20000.000  Hdecay(isUbar)  Horizontal decorrelation scale (m), 2D U-momentum.
  20000.000  Hdecay(isVbar)  Horizontal decorrelation scale (m), 2D V-momentum.
  20000.000  Hdecay(isUvel)  Horizontal decorrelation scale (m), 3D U-momentum.
  20000.000  Hdecay(isVvel)  Horizontal decorrelation scale (m), 3D V-momentum.
  20000.000  Hdecay(idTvar)  Horizontal decorrelation scale (m), temp.
  20000.000  Hdecay(idTvar)  Horizontal decorrelation scale (m), salt.
      5.000  Vdecay(isUvel)  Vertical decorrelation scale (m), 3D U-momentum.
      5.000  Vdecay(isVvel)  Vertical decorrelation scale (m), 3D V-momentum.
      5.000  Vdecay(idTvar)  Vertical decorrelation scale (m), temp.
      5.000  Vdecay(idTvar)  Vertical decorrelation scale (m), salt.

 Minimum X-grid spacing, DXmin =  5.26835784E+00 km
 Maximum X-grid spacing, DXmax =  5.58390264E+00 km
 Minimum Y-grid spacing, DYmin =  5.05224079E+00 km
 Maximum Y-grid spacing, DYmax =  5.35460591E+00 km
 Minimum Z-grid spacing, DZmin =  1.33333333E-01 m
 Maximum Z-grid spacing, DZmax =  2.86550363E+02 m

 Minimum barotropic Courant Number =  2.99123135E-02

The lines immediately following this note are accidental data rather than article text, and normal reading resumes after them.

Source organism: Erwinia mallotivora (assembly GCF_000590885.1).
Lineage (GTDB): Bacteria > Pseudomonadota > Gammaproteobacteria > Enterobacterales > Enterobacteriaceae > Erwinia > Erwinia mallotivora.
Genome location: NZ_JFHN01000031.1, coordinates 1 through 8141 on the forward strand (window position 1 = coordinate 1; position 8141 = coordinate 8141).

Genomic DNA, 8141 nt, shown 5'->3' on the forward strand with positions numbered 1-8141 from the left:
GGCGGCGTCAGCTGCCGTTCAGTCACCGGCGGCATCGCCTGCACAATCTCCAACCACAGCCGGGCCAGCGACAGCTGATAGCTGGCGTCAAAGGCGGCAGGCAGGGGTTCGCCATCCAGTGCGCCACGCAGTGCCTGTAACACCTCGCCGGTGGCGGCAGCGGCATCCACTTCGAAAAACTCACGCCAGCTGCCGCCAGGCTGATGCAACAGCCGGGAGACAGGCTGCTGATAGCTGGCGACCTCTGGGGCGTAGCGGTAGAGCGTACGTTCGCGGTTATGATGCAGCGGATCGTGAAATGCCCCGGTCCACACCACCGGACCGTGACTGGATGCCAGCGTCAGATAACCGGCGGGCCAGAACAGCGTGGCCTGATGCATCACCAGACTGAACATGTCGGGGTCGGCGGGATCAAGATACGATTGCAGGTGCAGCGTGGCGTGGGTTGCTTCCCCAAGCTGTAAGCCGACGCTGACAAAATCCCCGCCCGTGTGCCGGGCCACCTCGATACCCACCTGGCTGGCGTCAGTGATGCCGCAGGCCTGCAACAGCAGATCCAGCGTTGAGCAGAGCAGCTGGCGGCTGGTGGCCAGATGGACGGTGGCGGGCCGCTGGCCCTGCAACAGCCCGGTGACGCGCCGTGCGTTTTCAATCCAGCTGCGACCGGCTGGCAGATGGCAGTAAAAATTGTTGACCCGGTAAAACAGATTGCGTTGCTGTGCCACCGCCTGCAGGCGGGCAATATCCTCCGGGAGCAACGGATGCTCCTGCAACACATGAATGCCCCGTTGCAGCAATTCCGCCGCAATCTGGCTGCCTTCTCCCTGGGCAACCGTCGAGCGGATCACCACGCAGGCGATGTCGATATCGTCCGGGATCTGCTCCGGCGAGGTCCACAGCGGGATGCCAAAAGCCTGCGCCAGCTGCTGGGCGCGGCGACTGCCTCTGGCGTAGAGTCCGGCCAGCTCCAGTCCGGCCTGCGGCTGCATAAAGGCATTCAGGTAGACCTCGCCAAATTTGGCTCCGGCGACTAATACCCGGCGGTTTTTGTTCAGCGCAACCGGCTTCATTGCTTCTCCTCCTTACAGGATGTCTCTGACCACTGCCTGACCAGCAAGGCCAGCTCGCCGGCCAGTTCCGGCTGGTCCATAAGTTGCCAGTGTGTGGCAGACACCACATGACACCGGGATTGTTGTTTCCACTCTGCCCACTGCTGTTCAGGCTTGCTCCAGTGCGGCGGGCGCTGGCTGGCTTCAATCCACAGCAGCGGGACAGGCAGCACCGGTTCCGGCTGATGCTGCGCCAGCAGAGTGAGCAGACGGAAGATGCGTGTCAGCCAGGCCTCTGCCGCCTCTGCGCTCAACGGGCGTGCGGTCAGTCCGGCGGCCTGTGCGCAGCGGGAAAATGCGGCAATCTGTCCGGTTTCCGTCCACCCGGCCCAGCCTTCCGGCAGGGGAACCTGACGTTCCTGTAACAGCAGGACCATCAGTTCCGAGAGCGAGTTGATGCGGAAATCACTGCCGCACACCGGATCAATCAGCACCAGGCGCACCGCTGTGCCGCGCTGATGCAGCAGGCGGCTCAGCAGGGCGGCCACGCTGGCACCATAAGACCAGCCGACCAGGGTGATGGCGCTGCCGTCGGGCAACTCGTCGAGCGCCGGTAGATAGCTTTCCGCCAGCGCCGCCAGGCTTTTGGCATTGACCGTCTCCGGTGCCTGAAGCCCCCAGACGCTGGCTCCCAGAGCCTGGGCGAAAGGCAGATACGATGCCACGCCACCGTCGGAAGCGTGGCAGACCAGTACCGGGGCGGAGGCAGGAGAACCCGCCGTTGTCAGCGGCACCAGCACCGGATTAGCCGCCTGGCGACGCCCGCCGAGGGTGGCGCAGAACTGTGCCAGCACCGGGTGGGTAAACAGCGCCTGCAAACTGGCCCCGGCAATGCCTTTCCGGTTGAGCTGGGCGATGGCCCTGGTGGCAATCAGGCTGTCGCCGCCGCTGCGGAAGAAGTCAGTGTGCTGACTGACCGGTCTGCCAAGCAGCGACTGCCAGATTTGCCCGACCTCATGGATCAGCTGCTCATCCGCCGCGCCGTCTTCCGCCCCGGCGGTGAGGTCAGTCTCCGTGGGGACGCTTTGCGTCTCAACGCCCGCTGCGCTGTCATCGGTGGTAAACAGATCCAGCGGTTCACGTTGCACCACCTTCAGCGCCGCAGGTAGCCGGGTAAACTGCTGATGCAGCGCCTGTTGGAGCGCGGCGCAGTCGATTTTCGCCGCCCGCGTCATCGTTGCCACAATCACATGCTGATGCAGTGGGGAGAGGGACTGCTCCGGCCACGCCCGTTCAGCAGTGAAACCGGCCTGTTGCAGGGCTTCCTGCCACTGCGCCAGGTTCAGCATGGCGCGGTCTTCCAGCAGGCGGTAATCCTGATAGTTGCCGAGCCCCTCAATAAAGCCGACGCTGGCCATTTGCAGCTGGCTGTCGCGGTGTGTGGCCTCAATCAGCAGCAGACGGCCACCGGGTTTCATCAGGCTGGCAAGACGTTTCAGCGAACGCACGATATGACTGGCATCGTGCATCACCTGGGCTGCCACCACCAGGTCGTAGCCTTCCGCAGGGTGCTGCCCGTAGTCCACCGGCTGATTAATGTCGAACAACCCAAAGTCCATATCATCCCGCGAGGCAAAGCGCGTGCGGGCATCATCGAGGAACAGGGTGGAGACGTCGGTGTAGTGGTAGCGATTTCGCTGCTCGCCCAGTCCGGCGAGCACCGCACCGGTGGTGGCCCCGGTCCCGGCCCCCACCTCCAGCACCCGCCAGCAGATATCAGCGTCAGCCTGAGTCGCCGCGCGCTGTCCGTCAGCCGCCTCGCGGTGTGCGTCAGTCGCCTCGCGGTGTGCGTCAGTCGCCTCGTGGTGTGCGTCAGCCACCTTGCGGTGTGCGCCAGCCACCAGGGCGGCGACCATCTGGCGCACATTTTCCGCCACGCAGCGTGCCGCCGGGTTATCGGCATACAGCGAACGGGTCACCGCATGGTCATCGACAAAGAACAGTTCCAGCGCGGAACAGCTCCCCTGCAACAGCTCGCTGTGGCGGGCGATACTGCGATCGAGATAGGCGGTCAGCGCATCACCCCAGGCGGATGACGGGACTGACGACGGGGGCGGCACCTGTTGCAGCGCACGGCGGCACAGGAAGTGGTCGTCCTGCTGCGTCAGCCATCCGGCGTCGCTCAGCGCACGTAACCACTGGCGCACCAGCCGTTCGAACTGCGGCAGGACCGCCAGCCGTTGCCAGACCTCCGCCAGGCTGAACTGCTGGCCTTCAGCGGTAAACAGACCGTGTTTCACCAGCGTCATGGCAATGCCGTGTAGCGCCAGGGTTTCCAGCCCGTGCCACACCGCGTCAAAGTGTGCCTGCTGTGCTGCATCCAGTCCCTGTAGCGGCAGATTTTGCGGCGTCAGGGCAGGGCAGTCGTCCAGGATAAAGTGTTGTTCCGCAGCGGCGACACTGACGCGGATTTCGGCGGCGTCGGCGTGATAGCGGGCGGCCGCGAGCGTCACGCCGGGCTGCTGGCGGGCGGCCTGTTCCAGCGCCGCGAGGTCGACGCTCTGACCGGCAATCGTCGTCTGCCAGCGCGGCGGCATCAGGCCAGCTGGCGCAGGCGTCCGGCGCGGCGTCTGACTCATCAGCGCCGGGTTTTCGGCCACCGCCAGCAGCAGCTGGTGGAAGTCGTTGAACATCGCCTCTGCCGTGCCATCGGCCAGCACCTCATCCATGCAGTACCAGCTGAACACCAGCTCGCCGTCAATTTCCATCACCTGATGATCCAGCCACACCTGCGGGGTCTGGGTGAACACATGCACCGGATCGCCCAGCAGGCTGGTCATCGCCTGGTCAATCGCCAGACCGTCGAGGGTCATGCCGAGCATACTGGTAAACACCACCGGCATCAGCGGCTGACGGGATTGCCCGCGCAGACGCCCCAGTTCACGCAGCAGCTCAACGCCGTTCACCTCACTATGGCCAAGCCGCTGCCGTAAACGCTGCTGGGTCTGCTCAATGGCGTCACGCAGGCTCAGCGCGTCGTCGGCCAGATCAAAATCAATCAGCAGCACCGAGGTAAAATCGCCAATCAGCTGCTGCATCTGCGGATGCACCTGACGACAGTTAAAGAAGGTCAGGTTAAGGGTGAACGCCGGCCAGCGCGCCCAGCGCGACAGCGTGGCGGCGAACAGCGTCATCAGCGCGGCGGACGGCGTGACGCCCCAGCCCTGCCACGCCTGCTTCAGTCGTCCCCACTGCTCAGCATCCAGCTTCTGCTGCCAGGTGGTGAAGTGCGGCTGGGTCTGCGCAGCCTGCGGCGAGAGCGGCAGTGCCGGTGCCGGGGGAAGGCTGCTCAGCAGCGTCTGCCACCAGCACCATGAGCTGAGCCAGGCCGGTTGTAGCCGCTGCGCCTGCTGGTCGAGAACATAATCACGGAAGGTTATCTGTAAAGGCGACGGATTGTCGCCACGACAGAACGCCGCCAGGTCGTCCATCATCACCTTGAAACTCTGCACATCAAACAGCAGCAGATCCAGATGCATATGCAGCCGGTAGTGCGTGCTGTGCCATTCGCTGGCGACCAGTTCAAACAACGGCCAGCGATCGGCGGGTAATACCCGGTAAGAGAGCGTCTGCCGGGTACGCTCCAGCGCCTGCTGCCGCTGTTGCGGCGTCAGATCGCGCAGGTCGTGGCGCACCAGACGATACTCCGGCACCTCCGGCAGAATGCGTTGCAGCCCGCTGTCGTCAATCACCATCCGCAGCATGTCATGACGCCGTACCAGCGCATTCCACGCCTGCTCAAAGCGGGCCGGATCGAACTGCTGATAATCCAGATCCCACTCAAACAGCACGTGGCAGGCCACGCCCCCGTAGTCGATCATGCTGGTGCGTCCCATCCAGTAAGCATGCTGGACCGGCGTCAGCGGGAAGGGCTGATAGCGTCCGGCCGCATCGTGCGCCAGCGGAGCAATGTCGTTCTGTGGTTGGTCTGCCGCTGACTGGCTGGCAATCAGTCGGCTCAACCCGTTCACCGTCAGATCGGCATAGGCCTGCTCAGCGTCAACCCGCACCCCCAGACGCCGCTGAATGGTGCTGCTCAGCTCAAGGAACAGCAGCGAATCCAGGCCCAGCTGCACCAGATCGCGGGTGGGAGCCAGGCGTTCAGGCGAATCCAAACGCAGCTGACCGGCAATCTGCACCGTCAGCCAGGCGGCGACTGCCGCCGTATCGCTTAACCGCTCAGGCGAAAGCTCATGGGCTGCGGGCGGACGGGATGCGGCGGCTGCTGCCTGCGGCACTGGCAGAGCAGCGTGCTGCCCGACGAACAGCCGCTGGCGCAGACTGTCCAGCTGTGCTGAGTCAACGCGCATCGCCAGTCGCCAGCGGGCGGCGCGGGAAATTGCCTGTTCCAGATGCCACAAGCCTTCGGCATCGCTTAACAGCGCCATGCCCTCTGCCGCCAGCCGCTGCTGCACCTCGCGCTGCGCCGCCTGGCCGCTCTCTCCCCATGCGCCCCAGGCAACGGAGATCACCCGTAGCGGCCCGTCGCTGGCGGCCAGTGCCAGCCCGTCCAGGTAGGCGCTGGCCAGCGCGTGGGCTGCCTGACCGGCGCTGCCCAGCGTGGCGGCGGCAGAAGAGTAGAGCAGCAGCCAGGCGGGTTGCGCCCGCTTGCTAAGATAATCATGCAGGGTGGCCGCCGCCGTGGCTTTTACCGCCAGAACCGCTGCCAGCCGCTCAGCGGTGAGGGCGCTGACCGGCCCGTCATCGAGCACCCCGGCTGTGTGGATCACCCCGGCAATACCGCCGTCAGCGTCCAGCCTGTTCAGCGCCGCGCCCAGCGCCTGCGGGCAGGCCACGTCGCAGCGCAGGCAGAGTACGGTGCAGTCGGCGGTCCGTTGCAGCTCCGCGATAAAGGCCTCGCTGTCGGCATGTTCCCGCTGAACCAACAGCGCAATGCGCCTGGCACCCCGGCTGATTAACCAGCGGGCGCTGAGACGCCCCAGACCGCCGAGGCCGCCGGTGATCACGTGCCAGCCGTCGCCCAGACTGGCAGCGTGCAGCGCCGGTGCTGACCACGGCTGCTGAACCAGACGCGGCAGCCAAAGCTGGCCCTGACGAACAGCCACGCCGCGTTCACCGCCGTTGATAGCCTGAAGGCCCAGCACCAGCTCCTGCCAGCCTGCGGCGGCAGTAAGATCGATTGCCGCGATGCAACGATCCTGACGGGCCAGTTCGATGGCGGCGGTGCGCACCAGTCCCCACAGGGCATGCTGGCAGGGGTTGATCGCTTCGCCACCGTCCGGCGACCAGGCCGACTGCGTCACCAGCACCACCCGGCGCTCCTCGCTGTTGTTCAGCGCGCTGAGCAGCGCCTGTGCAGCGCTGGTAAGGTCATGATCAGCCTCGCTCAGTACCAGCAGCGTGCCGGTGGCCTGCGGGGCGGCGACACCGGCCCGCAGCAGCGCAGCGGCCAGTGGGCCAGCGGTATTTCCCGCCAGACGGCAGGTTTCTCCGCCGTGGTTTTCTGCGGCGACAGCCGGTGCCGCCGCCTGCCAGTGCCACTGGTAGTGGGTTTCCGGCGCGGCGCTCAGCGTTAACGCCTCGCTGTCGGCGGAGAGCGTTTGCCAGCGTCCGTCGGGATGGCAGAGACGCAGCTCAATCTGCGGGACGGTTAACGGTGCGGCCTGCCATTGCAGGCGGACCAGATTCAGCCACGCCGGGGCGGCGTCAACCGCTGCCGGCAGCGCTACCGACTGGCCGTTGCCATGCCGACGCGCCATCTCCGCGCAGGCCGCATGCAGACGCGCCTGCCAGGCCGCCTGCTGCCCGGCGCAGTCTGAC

Maximum barotropic Courant Number =  8.17259140E-01
 Maximum Coriolis   Courant Number =  3.43845829E-02

 Horizontal convolution, NHsteps, DTsizeH =    64  3.19064213E+06 s  zeta
 Horizontal convolution, NHsteps, DTsizeH =    64  3.19064213E+06 s  ubar
 Horizontal convolution, NHsteps, DTsizeH =    64  3.19064213E+06 s  vbar
 Horizontal convolution, NHsteps, DTsizeH =    64  3.19064213E+06 s  u
 Horizontal convolution, NHsteps, DTsizeH =    64  3.19064213E+06 s  v
 Horizontal convolution, NHsteps, DTsizeH =    64  3.19064213E+06 s  temp
 Horizontal convolution, NHsteps, DTsizeH =    64  3.19064213E+06 s  salt

 Vertical   convolution, NVsteps, DTsizeV =     6  2.05277776E+00 s  u
 Vertical   convolution, NVsteps, DTsizeV =     6  2.05277776E+00 s  v
 Vertical   convolution, NVsteps, DTsizeV =     6  2.05277776E+00 s  temp
 Vertical   convolution, NVsteps, DTsizeV =     6  2.05277776E+00 s  salt